“An education capable of saving humanity is no small undertaking; it involves the spiritual development of man, the enhancement of his value as an individual, and the preparation of young people to understand the times in which they live.” - Dr. Maria Montessori, Education and Peace
Mayflower families and families around the country and the world are processing the killing in Minneapolis of George Floyd and the resulting aftermath of anti-racist protests and calls for change. We have resources here for families who are struggling with how to talk about race, racism, bias and difference with their children. Through these important and challenging conversations, children can learn the skills of being anti-racists who can contribute to a peaceful, equitable world.
We as a school are working toward being a community that practices peace. The racial, ethnic, and socio-economic diversity at Mayflower brings us great hope for the children who spend their formative childhood years here. We are fostering a deep love for every brother and sister. As each child moves forward into adulthood, he or she will bring with them this loving, peaceful foundation that will extend around the globe, to all people. This is our great hope for Montessori education and especially Montessori education that is accessible to all.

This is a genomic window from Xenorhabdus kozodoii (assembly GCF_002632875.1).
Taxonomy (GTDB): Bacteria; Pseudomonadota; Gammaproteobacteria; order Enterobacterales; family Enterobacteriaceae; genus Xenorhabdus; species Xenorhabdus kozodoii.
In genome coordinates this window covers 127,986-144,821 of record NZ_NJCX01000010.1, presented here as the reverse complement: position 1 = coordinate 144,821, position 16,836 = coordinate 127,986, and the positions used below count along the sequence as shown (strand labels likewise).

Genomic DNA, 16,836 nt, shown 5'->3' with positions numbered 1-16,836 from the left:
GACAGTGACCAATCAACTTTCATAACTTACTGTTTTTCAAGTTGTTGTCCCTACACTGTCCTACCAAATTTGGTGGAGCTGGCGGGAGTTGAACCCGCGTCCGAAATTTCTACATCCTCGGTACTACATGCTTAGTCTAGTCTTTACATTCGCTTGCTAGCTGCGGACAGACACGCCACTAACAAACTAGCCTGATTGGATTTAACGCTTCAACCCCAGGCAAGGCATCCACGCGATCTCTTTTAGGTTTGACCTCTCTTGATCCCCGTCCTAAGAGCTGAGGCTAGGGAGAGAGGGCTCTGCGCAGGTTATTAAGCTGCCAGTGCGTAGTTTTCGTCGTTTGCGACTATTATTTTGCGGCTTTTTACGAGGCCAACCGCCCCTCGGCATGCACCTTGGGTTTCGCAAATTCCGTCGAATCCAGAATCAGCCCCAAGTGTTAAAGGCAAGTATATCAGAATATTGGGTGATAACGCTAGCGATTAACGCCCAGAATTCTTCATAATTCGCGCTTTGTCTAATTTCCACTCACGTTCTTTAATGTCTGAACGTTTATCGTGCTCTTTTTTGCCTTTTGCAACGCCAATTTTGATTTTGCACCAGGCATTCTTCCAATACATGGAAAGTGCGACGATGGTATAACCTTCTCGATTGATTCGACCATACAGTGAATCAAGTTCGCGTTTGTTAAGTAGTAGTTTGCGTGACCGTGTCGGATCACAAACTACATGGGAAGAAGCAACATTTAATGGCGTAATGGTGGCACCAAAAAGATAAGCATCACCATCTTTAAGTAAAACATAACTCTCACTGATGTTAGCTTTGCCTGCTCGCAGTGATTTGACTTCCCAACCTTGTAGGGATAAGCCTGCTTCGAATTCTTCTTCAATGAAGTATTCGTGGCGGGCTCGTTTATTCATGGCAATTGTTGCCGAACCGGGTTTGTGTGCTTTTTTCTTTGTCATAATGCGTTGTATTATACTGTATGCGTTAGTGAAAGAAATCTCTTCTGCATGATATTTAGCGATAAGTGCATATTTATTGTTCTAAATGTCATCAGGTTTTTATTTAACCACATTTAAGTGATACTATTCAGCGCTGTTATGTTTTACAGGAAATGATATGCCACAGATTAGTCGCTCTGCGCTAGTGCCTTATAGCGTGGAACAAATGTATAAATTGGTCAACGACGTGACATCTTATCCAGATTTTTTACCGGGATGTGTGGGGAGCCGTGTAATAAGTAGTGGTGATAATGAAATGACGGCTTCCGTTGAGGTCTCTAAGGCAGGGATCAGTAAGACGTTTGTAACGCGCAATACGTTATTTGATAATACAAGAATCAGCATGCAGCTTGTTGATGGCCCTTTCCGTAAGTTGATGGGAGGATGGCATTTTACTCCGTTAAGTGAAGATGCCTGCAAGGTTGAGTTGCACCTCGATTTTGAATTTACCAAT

As part of becoming peaceful leaders and global citizens, children need to understand that in our world right now, people of different racial or ethnic backgrounds get treated in unequal (and unfair) ways. This can be hard to talk about with children, but if we don't talk about it, they still notice differences but draw their own (sometimes mid-guided) conclusions. We as adults need to help children notice and celebrate our racial and ethnic differences, while also learning (in age-appropriate ways) how racism and bias impact people in our world.
Resources for an anti-bias Thanksgiving By age 3 or 4, children who are asked to draw pictures of Native Americans show native peoples in stereotyped or violent ways (think headdresses and tomahawks). Our work as anti-bias caregivers and educators is to give children stories and conversations that help them see the breadth and depth of Native American life, contemporary and historical. Common Thanksgiving images and stories are often not helpful in that regard, and often portray stereotypes while showing biased history and perspectives. As we approach the Thanksgiving holiday, you may be looking for ways to talk about the Thanksgiving tradition in an anti-bias, anti-racist way. Here are some resources to help caregivers understand the history and talk with their children.